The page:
The Indie Web Movement

Nicolai Schwarz, textformer mediendesign

The Indie Web Movement

Improvised by Nicolai Schwarz, Drupalcamp Berlin, November 2014


Content. Longevity. Blog.

Own your content!

What's going on?

What's going on?

Chances are you are doing it wrong.

What's going on?

Chances are you are doing it wrong.

Well, maybe not wrong, but you can do it better.

Good Old Days

Everybody had his own blog, commented on other blogs, blogroll

Good Old Days

Everybody had his own blog, commented on other blogs, blogroll
Facebook, Twitter, Google+, Tumblr, Flickr, FourSquare

Good Old Days

Everybody had his own blog, commented on other blogs, blogroll
Facebook, Twitter, Google+, Tumblr, Flickr, FourSquare
Indie Web Movement / Own your content!

Here today, Gone tomorrow


Here today, Gone tomorrow

Rest In Peace

2000: PlanetAll


2008: AOL Hometown,

2009:,,, Microsoft Popfly,, Haloscan, Radio Userland

2010: Twine,,, Vox, Cliqset, Brightkite

2011: YIID, Google Base, Google Real-Time Search,, Google Buzz

Rest In Peace

2012: Google Friend Connect, Gowalla, Google Wave, Google Knol, Tabblo, Apple MobileMe Gallery, iDisk, iWeb, Plazes, picplz, KLIK, DailyBooth,, Twistory, Yahoo! Messenger Public Chat Rooms, Yahoo! Messenger Pingbox, Yahoo! Messenger interoperability with Microsoft Windows Live Messenger

Rest In Peace

2013: Mixel,,,, User blogs, Yahoo! Neighbors Beta, Snapjoy, Lavabit, Silent Circle, Google Latitude,, Yahoo! Local API, Yahoo! Astrid, GeoURL, .Net Magazine, Yahoo! Term Extraction API, DarQroom, Dopplr, iGoogle, Sold, Everpix, HipGeo, ClaimID

Rest In Peace

2014: Ptch, Donna by Incredible Labs, Vizify,, Qik, Editorially, Spreadly, Ubuntu One,,, Springpad,, Readmill, Fotopedia,,

Own Your Own Data

is one of the principles of the IndieWeb and is an encouragement to always post content directly to your own domain with permalinks that you control instead of posting to silos.



is an acronym/abbreviation for Publish (on your) Own Site, Syndicate Elsewhere.

POSSE lets your friends keep using whatever silo aggregator (Facebook, Twitter, etc.) they've been using to read your stuff.

It's a key part of why and how the "IndieWeb" movement is different from just "everyone blog on their own site", and also different from "everyone just install and run StatusNet/Diaspora" etc.

POSSE distribution

You can of course post manually to Twitter, Facebook, Google Plus, Medium, WordPress

The preferred way is to do it automatically with permalinks to your content.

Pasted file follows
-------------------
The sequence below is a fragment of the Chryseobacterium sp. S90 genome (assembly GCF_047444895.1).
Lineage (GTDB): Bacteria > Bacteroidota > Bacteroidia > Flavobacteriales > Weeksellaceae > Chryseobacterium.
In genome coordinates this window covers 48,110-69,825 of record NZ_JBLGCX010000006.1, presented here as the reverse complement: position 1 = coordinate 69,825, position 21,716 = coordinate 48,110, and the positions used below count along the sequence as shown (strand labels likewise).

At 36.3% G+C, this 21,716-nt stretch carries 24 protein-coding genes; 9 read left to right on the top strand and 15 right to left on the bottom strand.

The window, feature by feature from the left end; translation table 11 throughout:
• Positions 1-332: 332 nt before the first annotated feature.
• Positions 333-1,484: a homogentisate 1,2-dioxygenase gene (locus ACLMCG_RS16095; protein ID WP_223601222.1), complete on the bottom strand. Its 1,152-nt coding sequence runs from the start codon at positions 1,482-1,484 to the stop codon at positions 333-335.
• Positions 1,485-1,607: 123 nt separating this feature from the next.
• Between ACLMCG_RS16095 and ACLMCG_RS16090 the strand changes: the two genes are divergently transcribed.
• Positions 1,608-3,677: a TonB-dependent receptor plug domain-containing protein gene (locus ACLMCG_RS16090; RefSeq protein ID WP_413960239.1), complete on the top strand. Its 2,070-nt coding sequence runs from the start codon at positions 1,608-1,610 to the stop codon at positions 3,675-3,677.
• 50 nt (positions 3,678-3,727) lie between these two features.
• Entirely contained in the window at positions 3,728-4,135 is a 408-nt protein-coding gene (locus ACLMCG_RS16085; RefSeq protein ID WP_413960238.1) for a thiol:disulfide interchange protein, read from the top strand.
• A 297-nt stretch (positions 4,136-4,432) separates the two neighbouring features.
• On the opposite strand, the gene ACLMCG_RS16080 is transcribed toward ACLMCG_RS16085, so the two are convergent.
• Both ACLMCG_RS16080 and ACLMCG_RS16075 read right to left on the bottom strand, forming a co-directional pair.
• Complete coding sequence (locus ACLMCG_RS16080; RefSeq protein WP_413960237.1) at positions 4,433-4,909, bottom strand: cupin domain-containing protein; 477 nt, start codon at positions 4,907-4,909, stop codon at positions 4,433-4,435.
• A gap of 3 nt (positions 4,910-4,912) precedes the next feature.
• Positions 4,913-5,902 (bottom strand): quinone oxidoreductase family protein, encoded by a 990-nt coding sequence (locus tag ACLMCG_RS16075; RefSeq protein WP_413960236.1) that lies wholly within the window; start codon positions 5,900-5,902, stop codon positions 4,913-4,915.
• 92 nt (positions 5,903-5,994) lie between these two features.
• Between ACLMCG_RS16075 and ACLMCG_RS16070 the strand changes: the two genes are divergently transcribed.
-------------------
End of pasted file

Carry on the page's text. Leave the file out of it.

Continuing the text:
POSSE distribution with Drupal

There are modules for this.

Twitter, , TweetRSS, Facebook Autopost

But you probably want to build your own solution, based on your own needs.

SEO: Duplicate posts?

That's why the POSSE copies SHOULD always link back to the originals. So that search engines can infer that the copies are just copies. Ideally POSSE copies on silos should use rel-canonical to link back to the originals, but even without explicit rel-canonical, the explicit link back to the original is a strong hint that it is an original.


is an acronym/abbreviation for Publish Elsewhere, Syndicate (to your) Own Site.

It's a Syndication Model where publishing flow starts with posting to 3rd party services, then using some infrastructure (e.g. feeds, pingbacks, webhooks) to create an archive copy under your domain.


is an acronym/abbreviation for Publish Elsewhere, Syndicate Everything To A Silo.

It's a Syndication Model where publishing flow starts with posting to 3rd party services, then using some settings/infrastructure (e.g. share settings, feeds, pingbacks, webhooks) to create an archive copy at one particular silo.


is better than


is better than



Nope. Twitter (delete/post again)
Depends on the silo, usually yes.


is the process of syndicating interactions on your POSSE copies back (AKA reverse syndicating) to your original posts.

Port likes and comments back to your own blog.

Backfeed: Twitter

Twitter APIs to use for getting @-replies etc. on Twitter to your Twitter POSSE copies:

  • Search for DOMAIN filter:links with result_type=recent. Only returns recent results, but otherwise works ok.
  • There's no official way to get replies to a given tweet. If it's not too old, though, you can search for @-mentions of the original tweet's author, then look through the results for any whose in-reply-to field points to the original tweet.
  • Otherwise, there's the unreliable, unofficial 'related_results' endpoint.

Backfeed: Facebook

Facebook has a lot of APIs.

  • FQL makes this surprisingly easy. For example, here's a query to get all comments on the posts from a given user with links in them:
    SELECT post_fbid, time, fromid, username, object_id, text FROM comment WHERE object_id IN (SELECT link_id FROM link WHERE owner = USER_ID) ORDER BY time DESC
  • Also the OBJECT_ID/likes and OBJECT_ID/comments connections